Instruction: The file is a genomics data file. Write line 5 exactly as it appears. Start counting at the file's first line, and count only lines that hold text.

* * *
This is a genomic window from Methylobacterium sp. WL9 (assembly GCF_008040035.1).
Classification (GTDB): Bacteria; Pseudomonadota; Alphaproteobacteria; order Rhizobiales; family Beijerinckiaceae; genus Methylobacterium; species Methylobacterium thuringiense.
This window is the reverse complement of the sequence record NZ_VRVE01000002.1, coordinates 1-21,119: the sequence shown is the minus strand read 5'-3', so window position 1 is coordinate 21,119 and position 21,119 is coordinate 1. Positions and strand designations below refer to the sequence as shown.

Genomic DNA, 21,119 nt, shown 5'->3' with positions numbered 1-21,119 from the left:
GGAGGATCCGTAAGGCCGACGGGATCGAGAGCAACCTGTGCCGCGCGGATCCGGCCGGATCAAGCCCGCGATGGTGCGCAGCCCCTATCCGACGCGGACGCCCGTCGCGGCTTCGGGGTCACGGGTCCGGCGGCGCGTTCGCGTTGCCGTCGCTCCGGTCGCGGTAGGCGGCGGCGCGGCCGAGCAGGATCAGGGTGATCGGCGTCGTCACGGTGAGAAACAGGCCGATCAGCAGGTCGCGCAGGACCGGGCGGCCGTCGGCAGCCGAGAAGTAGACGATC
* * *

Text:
GGAGGATCCGTAAGGCCGACGGGATCGAGAGCAACCTGTGCCGCGCGGATCCGGCCGGATCAAGCCCGCGATGGTGCGCAGCCCCTATCCGACGCGGACGCCCGTCGCGGCTTCGGGGTCACGGGTCCGGCGGCGCGTTCGCGTTGCCGTCGCTCCGGTCGCGGTAGGCGGCGGCGCGGCCGAGCAGGATCAGGGTGATCGGCGTCGTCACGGTGAGAAACAGGCCGATCAGCAGGTCGCGCAGGACCGGGCGGCCGTCGGCAGCCGAGAAGTAGACGATC